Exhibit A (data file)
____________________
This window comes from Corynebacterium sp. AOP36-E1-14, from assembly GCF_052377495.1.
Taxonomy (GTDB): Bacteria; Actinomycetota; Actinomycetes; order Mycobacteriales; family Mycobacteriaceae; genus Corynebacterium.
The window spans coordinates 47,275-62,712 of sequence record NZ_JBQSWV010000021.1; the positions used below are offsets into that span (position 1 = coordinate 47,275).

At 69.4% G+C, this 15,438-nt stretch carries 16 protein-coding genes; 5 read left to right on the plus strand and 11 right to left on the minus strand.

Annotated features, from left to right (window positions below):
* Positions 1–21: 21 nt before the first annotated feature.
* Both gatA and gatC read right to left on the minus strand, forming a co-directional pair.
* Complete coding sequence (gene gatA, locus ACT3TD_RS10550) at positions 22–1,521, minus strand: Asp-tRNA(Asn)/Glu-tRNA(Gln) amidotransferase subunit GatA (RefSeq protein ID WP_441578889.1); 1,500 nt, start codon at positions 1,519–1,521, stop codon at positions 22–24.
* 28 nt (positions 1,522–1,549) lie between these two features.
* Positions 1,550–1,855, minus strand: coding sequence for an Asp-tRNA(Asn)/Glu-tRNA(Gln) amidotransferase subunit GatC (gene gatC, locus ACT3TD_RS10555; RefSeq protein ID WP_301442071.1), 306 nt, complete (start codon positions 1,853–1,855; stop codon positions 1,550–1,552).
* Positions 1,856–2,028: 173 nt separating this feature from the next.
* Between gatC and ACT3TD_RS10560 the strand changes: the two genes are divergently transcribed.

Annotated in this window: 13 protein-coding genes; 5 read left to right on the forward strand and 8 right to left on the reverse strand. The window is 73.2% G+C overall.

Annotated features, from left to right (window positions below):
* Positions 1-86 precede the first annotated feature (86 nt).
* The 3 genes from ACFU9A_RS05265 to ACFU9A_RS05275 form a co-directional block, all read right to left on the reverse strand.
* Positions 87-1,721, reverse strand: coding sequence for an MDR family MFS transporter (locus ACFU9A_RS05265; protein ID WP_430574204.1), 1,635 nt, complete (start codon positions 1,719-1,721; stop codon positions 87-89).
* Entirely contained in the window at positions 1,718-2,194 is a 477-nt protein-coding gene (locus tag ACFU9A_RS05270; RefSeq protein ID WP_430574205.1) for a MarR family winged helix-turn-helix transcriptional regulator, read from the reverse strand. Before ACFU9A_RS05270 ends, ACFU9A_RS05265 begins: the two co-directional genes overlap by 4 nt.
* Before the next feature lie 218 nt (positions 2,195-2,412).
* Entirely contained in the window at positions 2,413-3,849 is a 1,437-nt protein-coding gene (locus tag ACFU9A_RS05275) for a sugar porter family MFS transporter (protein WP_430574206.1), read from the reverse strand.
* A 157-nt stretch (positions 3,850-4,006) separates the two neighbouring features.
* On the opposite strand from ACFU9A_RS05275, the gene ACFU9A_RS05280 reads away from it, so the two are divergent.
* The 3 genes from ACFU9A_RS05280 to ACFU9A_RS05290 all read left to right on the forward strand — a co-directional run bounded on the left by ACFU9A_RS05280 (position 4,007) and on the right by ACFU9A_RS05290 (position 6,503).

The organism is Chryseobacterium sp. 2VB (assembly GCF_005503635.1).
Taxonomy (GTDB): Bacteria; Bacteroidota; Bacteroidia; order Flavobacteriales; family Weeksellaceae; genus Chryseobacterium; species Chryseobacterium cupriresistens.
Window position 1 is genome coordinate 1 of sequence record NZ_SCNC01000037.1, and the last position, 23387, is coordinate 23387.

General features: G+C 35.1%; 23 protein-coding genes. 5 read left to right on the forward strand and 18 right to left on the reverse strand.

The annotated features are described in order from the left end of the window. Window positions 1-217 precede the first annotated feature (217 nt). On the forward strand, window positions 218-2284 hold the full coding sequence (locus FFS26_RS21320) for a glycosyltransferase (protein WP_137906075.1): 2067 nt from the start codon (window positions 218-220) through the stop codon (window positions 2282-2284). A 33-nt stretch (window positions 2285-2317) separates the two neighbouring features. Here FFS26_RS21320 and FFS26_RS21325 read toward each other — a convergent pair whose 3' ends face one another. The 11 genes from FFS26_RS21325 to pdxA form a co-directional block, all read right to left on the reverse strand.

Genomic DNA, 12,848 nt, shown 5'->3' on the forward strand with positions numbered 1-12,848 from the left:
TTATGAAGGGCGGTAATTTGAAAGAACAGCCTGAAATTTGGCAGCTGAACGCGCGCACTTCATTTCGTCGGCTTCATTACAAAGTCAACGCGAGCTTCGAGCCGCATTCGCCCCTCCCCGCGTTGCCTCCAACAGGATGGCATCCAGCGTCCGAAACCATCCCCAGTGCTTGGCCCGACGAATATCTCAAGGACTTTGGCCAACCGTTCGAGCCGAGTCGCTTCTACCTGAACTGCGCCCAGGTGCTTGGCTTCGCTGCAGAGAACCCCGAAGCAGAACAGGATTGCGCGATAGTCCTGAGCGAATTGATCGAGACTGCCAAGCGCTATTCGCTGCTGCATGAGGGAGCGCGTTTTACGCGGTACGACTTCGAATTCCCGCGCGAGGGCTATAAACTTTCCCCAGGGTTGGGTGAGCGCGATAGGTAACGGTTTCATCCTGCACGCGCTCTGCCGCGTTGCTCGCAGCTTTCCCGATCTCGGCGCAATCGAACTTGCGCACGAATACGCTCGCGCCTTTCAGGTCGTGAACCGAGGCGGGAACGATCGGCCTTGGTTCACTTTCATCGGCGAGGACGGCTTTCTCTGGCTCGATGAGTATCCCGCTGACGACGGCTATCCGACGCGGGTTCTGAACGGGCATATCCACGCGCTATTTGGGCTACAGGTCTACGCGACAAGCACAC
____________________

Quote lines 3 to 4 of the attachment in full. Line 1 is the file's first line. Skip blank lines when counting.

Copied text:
The window spans coordinates 47,275-62,712 of sequence record NZ_JBQSWV010000021.1; the positions used below are offsets into that span (position 1 = coordinate 47,275).

At 69.4% G+C, this 15,438-nt stretch carries 16 protein-coding genes; 5 read left to right on the plus strand and 11 right to left on the minus strand.